Secondly, it has always occurred to me that financial planners have different points of interest, expertise, and emphasis. Some are tax experts, some are great at budgeting, and others are expert at investments. The fact of the matter is that if you go to 3 different planners/investment managers, you'll many times come away with 3 very different approaches. The idea of bringing different consultants to the table at the same time to provide thoughts and advice seemed to me to be very valuable, in that they can play off of each other's thoughts and advice.

It would be valuable, I would think, if a similar group was available for average Americans to go in front of to receive financial advice - a group where not one firm's philosophy or approach was presented but, in fact, the viewpoints of several professionals. Too often, advice is tailored to products the advisor is selling either directly or indirectly.

Friday, June 17, 2011

Greek Default?

Pundits argue that a Greek default is inevitable. Even former Fed Chairman Alan Greenspan chipped in with his two cents last night, and he is one who should know fairly well what it takes to bring an economy to its knees.

Imagine taking a car loan out for $35,000 and and then losing your job. Your car is worth $25,000, the loan is outstanding, and you have no savings. Your peers tell you to cut back on job search expenses and are tired of lending you money. In fact, you owe your friends so much that they are vulnerable if you don't pay them back. This is the situation that Greece and the European Union is in.

Some say that loans would be a waste of time and money - instead just give Greece the money to solve its problems. But, then again, Greece isn't the only country in difficulty and the question is: where does it end. Unfortunately, these situations seem to have an underlying commonality - those who play by the rules and live within their means are expected to bail out and sacrifice to pay for those who live beyond their means.

Plenty of advice has been offered by the U.S. which, ironically, is traveling down the same road. Its municipalities (not to even mention the Federal Government) have over promised and many find themselves in dire straits.

Excellent background on all of this is offered by an interactive site at the New York Times which provides a neat picture of the European Union and the status of each country. The second slide at the site shows that both Italy and Greece have debt-to-GDP ratios exceeding 100%, but 7 of the other 27 members of the Union have debt loads exceeding 75%.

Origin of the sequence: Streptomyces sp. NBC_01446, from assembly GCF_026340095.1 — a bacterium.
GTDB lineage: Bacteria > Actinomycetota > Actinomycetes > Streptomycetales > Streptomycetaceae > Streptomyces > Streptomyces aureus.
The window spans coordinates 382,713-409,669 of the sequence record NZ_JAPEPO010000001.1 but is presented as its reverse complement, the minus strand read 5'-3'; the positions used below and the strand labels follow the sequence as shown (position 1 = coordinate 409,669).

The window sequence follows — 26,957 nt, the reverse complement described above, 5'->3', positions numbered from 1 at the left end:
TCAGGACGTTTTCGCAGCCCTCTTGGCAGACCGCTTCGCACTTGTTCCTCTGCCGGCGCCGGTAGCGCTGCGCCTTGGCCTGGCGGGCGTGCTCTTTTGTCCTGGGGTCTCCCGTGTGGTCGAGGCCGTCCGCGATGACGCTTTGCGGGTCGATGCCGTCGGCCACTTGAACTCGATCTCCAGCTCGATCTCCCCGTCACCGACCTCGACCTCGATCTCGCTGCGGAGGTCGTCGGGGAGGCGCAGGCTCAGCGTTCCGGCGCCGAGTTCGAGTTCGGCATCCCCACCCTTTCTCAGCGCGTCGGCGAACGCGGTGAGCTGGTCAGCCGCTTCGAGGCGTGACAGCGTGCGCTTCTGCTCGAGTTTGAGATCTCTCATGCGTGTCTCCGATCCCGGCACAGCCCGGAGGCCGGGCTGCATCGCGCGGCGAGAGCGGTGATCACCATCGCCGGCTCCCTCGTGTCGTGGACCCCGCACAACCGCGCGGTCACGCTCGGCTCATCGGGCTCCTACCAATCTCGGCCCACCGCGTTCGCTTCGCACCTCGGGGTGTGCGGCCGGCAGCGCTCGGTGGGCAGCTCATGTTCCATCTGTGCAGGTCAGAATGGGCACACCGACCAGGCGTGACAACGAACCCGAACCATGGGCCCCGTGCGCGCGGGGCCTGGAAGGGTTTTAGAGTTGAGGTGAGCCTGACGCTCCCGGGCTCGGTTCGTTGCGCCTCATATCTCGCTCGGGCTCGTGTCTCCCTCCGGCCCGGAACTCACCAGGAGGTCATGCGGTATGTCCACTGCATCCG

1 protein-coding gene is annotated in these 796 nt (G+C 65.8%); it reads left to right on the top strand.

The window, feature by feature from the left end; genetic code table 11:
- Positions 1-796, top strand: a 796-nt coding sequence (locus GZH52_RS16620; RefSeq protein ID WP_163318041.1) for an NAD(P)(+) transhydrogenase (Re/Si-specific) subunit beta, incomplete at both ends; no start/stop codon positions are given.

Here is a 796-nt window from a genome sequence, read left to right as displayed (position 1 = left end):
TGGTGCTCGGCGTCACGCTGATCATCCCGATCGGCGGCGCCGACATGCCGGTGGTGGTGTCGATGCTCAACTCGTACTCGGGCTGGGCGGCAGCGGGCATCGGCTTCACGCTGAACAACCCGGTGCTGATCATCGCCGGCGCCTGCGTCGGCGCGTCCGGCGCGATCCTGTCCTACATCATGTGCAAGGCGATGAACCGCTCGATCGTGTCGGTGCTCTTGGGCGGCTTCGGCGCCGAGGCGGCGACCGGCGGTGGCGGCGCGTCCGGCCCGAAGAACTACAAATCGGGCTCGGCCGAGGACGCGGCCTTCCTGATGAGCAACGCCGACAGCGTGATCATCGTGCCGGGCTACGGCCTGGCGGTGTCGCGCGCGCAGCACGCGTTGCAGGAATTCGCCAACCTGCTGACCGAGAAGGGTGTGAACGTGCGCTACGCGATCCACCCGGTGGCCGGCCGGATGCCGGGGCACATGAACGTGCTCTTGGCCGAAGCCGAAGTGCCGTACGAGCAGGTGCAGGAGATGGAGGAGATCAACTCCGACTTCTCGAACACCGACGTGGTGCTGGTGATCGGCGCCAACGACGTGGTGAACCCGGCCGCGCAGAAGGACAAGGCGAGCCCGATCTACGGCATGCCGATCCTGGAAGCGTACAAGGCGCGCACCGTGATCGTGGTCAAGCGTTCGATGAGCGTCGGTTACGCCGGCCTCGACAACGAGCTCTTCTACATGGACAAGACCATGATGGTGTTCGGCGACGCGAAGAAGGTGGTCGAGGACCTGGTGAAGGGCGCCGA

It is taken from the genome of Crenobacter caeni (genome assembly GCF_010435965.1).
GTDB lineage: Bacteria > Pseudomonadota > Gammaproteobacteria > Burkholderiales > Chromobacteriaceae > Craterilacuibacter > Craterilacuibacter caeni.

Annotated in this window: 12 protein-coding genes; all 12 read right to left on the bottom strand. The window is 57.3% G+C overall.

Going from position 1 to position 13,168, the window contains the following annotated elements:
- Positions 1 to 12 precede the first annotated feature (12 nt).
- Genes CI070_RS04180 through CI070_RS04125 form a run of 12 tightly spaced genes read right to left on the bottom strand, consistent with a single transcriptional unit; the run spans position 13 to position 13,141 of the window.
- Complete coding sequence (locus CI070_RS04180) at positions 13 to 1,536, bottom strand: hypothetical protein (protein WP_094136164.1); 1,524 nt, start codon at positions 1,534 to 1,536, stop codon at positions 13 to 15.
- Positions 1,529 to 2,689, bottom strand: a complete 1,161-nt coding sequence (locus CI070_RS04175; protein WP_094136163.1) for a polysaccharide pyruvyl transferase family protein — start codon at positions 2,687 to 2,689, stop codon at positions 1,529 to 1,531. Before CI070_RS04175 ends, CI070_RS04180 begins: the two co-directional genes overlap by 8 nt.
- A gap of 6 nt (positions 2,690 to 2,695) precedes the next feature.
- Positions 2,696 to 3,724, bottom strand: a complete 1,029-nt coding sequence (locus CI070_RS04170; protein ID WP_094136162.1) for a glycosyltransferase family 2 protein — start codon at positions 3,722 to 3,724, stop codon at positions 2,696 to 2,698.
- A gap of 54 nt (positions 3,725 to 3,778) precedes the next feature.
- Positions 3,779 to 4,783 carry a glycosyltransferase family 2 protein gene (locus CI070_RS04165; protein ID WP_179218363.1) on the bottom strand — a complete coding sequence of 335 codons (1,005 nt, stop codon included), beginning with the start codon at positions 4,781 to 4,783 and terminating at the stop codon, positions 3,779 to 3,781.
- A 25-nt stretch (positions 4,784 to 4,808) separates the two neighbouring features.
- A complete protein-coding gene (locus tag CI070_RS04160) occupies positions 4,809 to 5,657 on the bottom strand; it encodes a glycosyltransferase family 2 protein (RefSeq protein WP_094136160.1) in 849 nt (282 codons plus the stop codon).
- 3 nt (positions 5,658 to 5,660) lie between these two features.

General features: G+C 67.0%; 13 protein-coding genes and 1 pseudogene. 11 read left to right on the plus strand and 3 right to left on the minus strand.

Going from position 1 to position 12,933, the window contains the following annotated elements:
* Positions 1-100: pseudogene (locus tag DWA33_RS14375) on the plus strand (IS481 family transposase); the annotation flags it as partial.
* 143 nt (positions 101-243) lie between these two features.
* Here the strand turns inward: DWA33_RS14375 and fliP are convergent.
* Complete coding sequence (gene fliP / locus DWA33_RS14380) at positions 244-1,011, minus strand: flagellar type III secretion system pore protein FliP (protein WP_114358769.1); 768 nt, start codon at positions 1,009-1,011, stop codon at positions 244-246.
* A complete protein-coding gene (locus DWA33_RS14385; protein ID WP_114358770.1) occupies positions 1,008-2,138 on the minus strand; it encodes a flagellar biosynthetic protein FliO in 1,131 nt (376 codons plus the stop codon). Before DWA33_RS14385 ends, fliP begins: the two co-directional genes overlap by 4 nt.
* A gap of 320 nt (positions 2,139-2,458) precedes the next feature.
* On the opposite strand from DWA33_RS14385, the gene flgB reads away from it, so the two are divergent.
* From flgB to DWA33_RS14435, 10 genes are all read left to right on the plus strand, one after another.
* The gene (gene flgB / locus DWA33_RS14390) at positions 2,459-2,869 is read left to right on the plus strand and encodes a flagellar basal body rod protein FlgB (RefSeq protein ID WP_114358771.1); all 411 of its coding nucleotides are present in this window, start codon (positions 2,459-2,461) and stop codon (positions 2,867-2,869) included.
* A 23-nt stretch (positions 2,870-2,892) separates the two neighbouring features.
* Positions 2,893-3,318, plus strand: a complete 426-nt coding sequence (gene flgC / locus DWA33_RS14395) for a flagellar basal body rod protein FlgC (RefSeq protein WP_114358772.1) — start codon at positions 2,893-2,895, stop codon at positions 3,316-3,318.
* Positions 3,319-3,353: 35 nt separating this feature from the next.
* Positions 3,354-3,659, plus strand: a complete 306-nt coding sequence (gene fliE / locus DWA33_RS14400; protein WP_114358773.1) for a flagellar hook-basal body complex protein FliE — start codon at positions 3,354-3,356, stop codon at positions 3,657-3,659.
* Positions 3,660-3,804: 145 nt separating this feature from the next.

For investors, risk gets measured by interest rate spreads. In the European Union there are 6 countries, as shown on the 7th slide, whose debt pays more than 2% compared to Germany, the benchmark country. Greece's debt has a spread of 15%. The next riskiest is Ireland at 8.6%!

The big concern in all of this is, of course, the much-feared contagion effect. As Greece move closer to default, a major repricing of risk is taking place. The end result is anybody's guess, but chances are it won't be pretty.

Thursday, June 16, 2011

An Important Question for Investors


Greek default, contagion effects, imploding euro, fragile European Union, rioting in the streets, weakening economies, and "flight to quality." The unending tsunami of negative market news has investors on edge, and fear has grabbed the baton from greed. Still on investors' minds is the 2008/early 2009 market debacle. Some are expressing a "here we go again" attitude.

With this backdrop, Chuck Jaffe of MarketWatch has 5 questions investors should ask.

To me, the most important is his third question about asset allocation and age and thinking long term. As he points out, there are many younger investors with low stock allocations who could be looking at the present situation where stocks have moved lower as an opportunity to buy great companies at bargain prices. He points out that they may be putting too much emphasis on recent market movements in their decision to stay away from equities. The guiding principle is that, in the accumulation stage, you want low prices.

At the other end of the spectrum are those in retirement who still have portfolios that are more appropriate for their working years. Those in the nest egg paydown stage should keep in mind that, when markets fall, it takes time for them to recover - sort of like when they engage in too vigorous physical activity.

Thinking through Jaffe's questions can help investors position themselves correctly, weather the down turn, and avoid potentially costly mistakes.

Tuesday, June 14, 2011

1 Out of 10 Passed This Quiz

In this post you'll learn two things. The myth of the "Little Dutch Boy" who plugged the dyke on his way to school isn't a real Dutch myth, and the American public is financially illiterate.

The story of the Little Dutch Boy was made up by American writer Mary Mapes Dodge. It is very popular around the world but is not, as widely believed, well-known in the Netherlands.